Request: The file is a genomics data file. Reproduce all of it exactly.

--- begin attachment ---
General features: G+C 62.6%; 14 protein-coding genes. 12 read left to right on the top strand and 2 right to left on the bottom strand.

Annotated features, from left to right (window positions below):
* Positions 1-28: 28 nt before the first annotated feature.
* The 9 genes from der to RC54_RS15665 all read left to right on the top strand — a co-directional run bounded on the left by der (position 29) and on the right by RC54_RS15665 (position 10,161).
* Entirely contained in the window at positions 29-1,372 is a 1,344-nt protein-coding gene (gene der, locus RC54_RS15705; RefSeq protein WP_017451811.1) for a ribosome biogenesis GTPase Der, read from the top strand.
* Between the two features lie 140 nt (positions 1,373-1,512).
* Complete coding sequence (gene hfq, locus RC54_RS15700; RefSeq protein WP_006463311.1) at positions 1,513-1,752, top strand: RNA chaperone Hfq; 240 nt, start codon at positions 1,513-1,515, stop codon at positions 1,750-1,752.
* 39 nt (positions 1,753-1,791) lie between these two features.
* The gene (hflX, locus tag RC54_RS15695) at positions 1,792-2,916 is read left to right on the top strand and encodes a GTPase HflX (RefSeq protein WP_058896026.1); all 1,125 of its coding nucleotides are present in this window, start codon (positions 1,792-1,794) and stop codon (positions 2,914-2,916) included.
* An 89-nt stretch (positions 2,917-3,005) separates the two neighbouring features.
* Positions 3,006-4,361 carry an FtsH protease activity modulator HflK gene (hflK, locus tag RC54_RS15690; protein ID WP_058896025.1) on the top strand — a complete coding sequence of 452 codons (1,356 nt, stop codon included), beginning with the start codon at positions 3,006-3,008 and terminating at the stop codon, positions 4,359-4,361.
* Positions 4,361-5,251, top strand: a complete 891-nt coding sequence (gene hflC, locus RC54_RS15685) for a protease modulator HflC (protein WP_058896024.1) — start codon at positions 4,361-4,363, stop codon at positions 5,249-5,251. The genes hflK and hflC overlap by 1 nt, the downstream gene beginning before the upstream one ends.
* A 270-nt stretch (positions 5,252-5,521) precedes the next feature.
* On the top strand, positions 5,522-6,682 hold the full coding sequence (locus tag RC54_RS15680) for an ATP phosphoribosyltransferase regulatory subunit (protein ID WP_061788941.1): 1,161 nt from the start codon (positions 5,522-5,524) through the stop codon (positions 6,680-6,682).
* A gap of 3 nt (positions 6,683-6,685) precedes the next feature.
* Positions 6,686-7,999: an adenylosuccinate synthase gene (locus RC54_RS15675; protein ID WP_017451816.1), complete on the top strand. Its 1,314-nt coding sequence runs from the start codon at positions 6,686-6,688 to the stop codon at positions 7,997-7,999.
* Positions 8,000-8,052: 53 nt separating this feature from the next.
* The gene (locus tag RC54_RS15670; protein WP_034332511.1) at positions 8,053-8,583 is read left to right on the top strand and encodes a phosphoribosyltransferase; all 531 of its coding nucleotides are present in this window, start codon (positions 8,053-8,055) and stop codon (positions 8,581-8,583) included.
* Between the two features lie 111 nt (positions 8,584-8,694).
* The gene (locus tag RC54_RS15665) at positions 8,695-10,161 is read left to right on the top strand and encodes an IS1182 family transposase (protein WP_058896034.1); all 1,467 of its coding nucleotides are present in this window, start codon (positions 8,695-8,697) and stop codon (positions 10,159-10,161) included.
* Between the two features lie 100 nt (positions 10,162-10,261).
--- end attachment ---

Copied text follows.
General features: G+C 62.6%; 14 protein-coding genes. 12 read left to right on the top strand and 2 right to left on the bottom strand.

Annotated features, from left to right (window positions below):
* Positions 1-28: 28 nt before the first annotated feature.
* The 9 genes from der to RC54_RS15665 all read left to right on the top strand — a co-directional run bounded on the left by der (position 29) and on the right by RC54_RS15665 (position 10,161).
* Entirely contained in the window at positions 29-1,372 is a 1,344-nt protein-coding gene (gene der, locus RC54_RS15705; RefSeq protein WP_017451811.1) for a ribosome biogenesis GTPase Der, read from the top strand.
* Between the two features lie 140 nt (positions 1,373-1,512).
* Complete coding sequence (gene hfq, locus RC54_RS15700; RefSeq protein WP_006463311.1) at positions 1,513-1,752, top strand: RNA chaperone Hfq; 240 nt, start codon at positions 1,513-1,515, stop codon at positions 1,750-1,752.
* 39 nt (positions 1,753-1,791) lie between these two features.
* The gene (hflX, locus tag RC54_RS15695) at positions 1,792-2,916 is read left to right on the top strand and encodes a GTPase HflX (RefSeq protein WP_058896026.1); all 1,125 of its coding nucleotides are present in this window, start codon (positions 1,792-1,794) and stop codon (positions 2,914-2,916) included.
* An 89-nt stretch (positions 2,917-3,005) separates the two neighbouring features.
* Positions 3,006-4,361 carry an FtsH protease activity modulator HflK gene (hflK, locus tag RC54_RS15690; protein ID WP_058896025.1) on the top strand — a complete coding sequence of 452 codons (1,356 nt, stop codon included), beginning with the start codon at positions 3,006-3,008 and terminating at the stop codon, positions 4,359-4,361.
* Positions 4,361-5,251, top strand: a complete 891-nt coding sequence (gene hflC, locus RC54_RS15685) for a protease modulator HflC (protein WP_058896024.1) — start codon at positions 4,361-4,363, stop codon at positions 5,249-5,251. The genes hflK and hflC overlap by 1 nt, the downstream gene beginning before the upstream one ends.
* A 270-nt stretch (positions 5,252-5,521) precedes the next feature.
* On the top strand, positions 5,522-6,682 hold the full coding sequence (locus tag RC54_RS15680) for an ATP phosphoribosyltransferase regulatory subunit (protein ID WP_061788941.1): 1,161 nt from the start codon (positions 5,522-5,524) through the stop codon (positions 6,680-6,682).
* A gap of 3 nt (positions 6,683-6,685) precedes the next feature.
* Positions 6,686-7,999: an adenylosuccinate synthase gene (locus RC54_RS15675; protein ID WP_017451816.1), complete on the top strand. Its 1,314-nt coding sequence runs from the start codon at positions 6,686-6,688 to the stop codon at positions 7,997-7,999.
* Positions 8,000-8,052: 53 nt separating this feature from the next.
* The gene (locus tag RC54_RS15670; protein WP_034332511.1) at positions 8,053-8,583 is read left to right on the top strand and encodes a phosphoribosyltransferase; all 531 of its coding nucleotides are present in this window, start codon (positions 8,053-8,055) and stop codon (positions 8,581-8,583) included.
* Between the two features lie 111 nt (positions 8,584-8,694).
* The gene (locus tag RC54_RS15665) at positions 8,695-10,161 is read left to right on the top strand and encodes an IS1182 family transposase (protein WP_058896034.1); all 1,467 of its coding nucleotides are present in this window, start codon (positions 8,695-8,697) and stop codon (positions 10,159-10,161) included.
* Between the two features lie 100 nt (positions 10,162-10,261).